The metamorphosis of accounting –
cutting costs or delivering genuine growth?
You can be forgiven for being confused about the role of an accountant. It has been under continual development over the years as the profession has expanded, technology has developed and business needs have changed.
The role has morphed into a new beast.
Traditional accounting has always been very focussed on the numbers. At times, this focus has been to the exclusion of all else. In fact, many businesses (particularly those who are small to medium, and reliant on outsourcing their accounting requirements) still work with their long-time accountant. And while a large percentage of accountants have embraced the metamorphosis of accounting into analysing more than mere ‘numbers’, there remain those who haven’t budged from the traditional approach.
Traditional accounting versus modern accounting – what’s the difference?
The main difference is how we each approach the role.
As a modern accountant, I provide my clients with holistic advice related to their business. I look at the numbers in line with their business strategy, marketing plan and internal systems and processes to ensure that all recommendations are made within the context of the entire business. Many traditional accountants look purely at the numbers in isolation from the rest of the business – they aren’t too concerned with improving your efficiencies or growing your client base, but instead focus only on the figures in front of them.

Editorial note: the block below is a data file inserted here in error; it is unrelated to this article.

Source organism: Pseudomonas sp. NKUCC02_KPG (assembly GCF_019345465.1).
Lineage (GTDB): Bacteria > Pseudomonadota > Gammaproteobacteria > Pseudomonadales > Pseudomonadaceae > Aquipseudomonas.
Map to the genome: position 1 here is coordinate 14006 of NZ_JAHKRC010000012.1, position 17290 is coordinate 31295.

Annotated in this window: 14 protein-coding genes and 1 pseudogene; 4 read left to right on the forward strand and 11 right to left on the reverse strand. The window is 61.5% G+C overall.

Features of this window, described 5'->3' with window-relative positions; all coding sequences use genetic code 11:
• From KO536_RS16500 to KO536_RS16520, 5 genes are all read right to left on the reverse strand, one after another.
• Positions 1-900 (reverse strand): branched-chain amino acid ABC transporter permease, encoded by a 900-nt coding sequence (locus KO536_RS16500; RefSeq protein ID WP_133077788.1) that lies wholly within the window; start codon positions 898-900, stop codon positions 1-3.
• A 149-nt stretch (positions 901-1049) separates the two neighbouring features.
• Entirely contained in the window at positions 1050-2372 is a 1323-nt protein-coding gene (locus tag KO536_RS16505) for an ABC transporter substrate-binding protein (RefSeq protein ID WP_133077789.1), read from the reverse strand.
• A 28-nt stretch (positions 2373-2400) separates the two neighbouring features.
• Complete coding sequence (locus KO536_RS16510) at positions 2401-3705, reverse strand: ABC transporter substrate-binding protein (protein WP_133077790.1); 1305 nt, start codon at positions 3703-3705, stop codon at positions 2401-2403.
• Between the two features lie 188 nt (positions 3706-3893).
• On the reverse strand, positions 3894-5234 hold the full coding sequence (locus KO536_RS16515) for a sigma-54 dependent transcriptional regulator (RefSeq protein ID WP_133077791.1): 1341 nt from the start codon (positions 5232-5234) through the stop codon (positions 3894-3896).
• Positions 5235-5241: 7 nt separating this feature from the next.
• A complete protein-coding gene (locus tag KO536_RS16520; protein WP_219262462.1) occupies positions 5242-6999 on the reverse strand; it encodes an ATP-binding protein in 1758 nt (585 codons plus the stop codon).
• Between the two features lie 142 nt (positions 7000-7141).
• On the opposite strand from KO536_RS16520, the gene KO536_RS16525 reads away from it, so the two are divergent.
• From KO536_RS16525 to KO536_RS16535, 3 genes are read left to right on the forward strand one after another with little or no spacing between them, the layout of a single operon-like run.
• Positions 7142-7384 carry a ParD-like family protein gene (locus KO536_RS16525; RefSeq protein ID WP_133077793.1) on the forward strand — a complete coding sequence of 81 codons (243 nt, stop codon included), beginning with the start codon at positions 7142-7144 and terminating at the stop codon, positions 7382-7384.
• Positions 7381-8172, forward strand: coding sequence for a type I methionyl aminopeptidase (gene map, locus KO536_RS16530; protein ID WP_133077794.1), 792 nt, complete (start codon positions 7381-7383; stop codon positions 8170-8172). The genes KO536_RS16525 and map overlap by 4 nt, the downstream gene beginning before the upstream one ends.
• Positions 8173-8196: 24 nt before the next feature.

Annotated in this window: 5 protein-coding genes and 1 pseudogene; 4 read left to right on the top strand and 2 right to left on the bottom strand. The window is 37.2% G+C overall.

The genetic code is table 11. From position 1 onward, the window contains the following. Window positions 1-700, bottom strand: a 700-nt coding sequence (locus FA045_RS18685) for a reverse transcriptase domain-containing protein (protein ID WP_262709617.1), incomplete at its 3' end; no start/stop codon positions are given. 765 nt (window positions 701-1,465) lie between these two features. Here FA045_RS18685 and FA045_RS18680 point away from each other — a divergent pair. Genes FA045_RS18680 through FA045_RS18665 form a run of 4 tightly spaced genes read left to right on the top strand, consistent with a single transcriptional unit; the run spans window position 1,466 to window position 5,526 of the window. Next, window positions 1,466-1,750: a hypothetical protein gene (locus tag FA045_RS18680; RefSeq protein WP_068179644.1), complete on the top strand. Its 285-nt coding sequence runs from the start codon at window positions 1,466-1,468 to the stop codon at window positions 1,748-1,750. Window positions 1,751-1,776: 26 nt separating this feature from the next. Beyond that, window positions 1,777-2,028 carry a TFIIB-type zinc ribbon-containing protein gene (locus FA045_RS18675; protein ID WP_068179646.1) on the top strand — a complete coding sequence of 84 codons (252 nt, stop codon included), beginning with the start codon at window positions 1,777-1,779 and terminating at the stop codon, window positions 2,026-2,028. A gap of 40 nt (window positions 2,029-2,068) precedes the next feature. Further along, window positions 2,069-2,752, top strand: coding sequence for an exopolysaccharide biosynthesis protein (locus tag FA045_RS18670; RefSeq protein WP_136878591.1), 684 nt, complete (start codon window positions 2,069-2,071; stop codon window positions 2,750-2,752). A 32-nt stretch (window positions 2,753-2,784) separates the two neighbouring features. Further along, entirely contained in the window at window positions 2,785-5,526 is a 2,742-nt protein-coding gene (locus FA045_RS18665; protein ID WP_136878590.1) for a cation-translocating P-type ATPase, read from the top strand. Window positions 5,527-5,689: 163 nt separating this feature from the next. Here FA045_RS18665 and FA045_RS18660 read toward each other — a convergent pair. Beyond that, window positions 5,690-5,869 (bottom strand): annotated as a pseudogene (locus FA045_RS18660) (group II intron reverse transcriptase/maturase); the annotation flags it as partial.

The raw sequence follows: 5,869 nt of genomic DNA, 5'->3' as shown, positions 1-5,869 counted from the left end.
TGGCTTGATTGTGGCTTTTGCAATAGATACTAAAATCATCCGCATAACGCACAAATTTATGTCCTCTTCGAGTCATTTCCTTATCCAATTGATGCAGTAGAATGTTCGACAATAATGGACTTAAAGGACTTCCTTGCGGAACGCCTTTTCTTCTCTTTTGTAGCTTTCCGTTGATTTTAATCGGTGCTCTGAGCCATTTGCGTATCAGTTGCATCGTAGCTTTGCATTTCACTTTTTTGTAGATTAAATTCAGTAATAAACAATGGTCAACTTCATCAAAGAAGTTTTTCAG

Delivering genuine business growth
The difference can be evidenced by the actions we often will take within a particular business. All accountants want to advise their clients on business growth – but our approach varies.
A traditional accountant will primarily deliver financial growth via cost cutting. An analysis of the numbers can often reveal ‘fatty’ parts of a business that can be trimmed down to deliver a positive financial return – although a conservative approach, it can deliver the desired results.
But is it sustainable, and will it deliver long-term results? I would argue no, which is why I am a firm believer of the progression of modern accounting.
All clients want to see growth, and across all areas of the business. My approach is simple – I look at the entire picture with a goal in mind of increasing the bottom line and improving my client’s profit margins. In a nutshell, I look at sustainable business growth.
Taking a holistic perspective of a business, and implementing changes at the core of the business that will deliver improved financial returns over the long term, is common sense. It is, however, overlooked by many business owners (and their accountants) to the long-term detriment of the business.
So… what side of the fence does your accountant sit on? And where are you?
Do you view your accountant as an essential business cost, or as in investment in revenue generation? I’m keen to hear your thoughts!